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How to Maintain Your Relationship When You Both Work in a Restaurant

Three restaurant couples tell how they hold it all together

It's the ultimate love story: Two people meet, get married, and open a restaurant. And for those who get to tell such a charmed tale, chances are that a well-seasoned balancing act is in play. Between the demanding hours, stressful scheduling, and constant prioritizing, a duo must split time and energy between work and relationship, a daily challenge that is bound to land them in the weeds on occasion. No two success strategies are the same, and each of these twosomes has their own secret recipe for mixing love and work: ingredients that must be carefully measured.

For Recette (328 West 12th Street, 212-414-3000) owners Lindsay and Jesse Schenker, it is an equally strong dedication to each other and the restaurant. "We got married at City Hall, because we're both nuts and that's just the level of commitment we have," Lindsay says. "We got married at noon on a Friday, and we both worked that night. It paid for the cake." After a brief high school romance and 10 years of living 3,000 miles apart (she in San Francisco and Jesse in NYC), the two reconnected when the chef launched his underground supper club, Recette Private Dining, in East Harlem. Following a period of long-distance dating, Lindsay moved to New York and ultimately stepped into an operational role to help open Recette in the West Village. Little time exists for them outside of the restaurant — the couple now has two children and faces a daily juggling act with preschool, catering, events, and City Harvest council involvement — it's a workload they embrace. "Even though we're not going on date nights right now, we're lucky and fortunate that we get to work together," Lindsay says. Jesse concurs: "My favorite part is that I don't have to come home and explain my day — I don't have to live through it twice."

A nightly recap comes in a little handier for al di la Trattoria (248 Fifth Avenue, Brooklyn, 718-783-4565) owners Anna Klinger and Emiliano Coppa, who began splitting their shifts after having children so that when one of them is working, the other is home. "It's a much more balanced existence," Klinger says, "but I miss working together, definitely. It was an amazing, amazing time when it was like that." The two met when Klinger traveled to Italy with a fellow chef who was scheduled to teach at the school Coppa was running. "They needed some help in the kitchen, or so he said," notes Klinger on her decision to stay for a year, which turned into marriage and a restaurant opening four years later. While the two have their respective roles — Klinger is the chef, Coppa handles front-of-house operations — each night is a start-to-finish collaboration. "Emiliano sails, and he always sort of likens being in the restaurant business to being on a boat," Klinger explains. "You have to know how to do everything. You're out fetching a plumber, you're the captain, you're everything." Still, the couple acknowledges the unyielding support they've received from their team throughout the years. "I don't think we would've been able to have done things the way we have if we didn't have the staff that we have," Klinger says.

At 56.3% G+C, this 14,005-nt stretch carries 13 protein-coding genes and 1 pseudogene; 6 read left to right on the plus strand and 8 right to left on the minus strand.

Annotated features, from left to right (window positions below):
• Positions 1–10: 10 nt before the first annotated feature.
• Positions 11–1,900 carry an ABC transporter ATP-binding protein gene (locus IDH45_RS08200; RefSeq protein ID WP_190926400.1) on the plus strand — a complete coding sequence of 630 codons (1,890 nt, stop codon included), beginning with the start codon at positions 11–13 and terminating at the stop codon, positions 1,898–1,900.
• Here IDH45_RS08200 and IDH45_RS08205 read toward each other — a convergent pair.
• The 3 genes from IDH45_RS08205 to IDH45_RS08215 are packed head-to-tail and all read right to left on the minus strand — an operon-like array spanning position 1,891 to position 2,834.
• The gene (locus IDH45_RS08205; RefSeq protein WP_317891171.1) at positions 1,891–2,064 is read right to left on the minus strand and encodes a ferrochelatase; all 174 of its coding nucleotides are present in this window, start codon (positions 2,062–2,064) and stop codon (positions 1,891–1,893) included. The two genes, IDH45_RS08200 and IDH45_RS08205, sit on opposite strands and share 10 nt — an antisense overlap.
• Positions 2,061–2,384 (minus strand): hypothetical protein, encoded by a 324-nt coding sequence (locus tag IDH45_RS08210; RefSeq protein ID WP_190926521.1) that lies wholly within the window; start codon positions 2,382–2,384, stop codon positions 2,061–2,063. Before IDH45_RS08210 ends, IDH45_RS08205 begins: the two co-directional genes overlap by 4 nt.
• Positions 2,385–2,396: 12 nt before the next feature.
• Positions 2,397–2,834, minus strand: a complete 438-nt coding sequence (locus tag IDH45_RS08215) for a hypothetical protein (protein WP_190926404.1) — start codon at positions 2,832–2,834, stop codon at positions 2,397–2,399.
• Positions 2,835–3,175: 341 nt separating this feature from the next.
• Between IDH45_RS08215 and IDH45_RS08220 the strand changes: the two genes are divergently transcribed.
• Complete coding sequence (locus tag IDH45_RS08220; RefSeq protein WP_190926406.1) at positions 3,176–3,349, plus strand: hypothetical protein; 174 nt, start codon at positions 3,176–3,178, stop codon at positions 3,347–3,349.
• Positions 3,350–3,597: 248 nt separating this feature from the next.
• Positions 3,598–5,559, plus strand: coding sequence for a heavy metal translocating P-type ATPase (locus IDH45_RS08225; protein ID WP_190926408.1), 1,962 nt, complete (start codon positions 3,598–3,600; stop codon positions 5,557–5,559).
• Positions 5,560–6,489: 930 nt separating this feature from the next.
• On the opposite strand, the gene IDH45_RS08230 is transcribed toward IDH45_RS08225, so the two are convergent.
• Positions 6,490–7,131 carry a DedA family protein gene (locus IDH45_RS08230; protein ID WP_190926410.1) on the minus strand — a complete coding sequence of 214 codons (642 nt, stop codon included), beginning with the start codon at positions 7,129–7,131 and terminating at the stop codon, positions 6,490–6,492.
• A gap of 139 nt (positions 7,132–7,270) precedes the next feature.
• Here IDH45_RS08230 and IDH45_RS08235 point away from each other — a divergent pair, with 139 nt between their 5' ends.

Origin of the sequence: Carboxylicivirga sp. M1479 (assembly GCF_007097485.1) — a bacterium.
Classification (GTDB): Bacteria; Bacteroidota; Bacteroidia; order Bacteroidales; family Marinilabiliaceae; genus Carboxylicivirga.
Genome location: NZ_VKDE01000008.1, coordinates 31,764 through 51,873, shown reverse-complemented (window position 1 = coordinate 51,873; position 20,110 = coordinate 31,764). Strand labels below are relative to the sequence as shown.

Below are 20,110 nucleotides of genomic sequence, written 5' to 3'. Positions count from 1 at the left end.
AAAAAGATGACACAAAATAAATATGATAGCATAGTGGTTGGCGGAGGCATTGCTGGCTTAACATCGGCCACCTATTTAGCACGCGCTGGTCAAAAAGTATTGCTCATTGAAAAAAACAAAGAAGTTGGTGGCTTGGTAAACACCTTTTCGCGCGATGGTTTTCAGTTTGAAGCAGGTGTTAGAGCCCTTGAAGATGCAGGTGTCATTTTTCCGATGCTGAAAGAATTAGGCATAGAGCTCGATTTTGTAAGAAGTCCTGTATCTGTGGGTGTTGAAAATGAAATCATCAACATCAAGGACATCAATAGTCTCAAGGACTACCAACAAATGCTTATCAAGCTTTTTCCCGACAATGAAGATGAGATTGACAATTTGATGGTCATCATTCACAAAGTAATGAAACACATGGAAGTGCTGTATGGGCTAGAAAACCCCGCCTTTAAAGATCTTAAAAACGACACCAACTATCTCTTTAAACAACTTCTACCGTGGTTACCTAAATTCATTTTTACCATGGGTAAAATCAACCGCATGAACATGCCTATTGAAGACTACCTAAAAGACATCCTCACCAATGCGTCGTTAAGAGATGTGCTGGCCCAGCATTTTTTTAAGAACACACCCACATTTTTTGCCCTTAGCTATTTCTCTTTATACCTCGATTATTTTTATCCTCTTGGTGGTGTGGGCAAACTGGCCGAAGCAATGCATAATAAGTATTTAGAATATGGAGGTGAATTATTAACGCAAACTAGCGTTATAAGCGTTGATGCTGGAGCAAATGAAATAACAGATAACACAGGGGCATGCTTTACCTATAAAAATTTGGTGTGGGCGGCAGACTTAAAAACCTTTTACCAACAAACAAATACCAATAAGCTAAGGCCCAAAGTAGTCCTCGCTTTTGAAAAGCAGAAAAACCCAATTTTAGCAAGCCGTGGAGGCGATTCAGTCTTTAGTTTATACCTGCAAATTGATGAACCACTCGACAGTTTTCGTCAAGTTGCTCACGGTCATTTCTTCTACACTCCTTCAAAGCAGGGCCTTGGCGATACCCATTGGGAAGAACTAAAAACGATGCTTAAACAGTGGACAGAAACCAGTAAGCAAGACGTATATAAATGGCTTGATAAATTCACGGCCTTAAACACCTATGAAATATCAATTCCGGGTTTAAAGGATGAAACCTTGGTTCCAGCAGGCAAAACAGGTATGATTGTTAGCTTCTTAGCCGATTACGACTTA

The Schenkers juggle married life and a restaurant.
Bradley Hawks
The Schenkers juggle married life and a restaurant.

At Take Root (187 Sackett Street, Brooklyn, 347-227-7116), that staff consists of two: Elise Kornack and Anna Hieronimus. The couple met through a mutual friend when Kornack was working late nights at some of the city's top restaurants (The Spotted Pig, Aquavit), and it was the resulting lack of quality time that served as a catalyst for their tasting-menu-driven Carroll Gardens restaurant. There, Kornack helms the kitchen while Hieronimus oversees front-of-house operations and all ancillary tasks, from reservations and serving to busing and dishes. The restaurant's 12-seat space provides an intimate experience for diners Thursday through Saturday, and every night for the owners. "It can make the stakes feel pretty high," Hieronimus says. "It's kind of high-risk, high-reward. But when you have those good moments — some amazing piece of press comes out, or a diner comes in and says, 'This was the most romantic evening of our life, we'll remember this forever, the meal was life-changing' — it's just all the more rewarding that you're doing it with the person you love." Still, the day-to-day stressors of running a small restaurant can add up, and the couple finds time for their mental break on Sundays — a day when they refuse to even turn on to Sackett Street. The one-day recess factors into the couple's broader outlook on caring for Take Root and fighting for its success, while also remembering the team that existed before the restaurant. "Your commitment as a couple should always be the No. 1 priority," Kornack says. "So no matter what is happening at work, we know that Take Root is fleeting."

 
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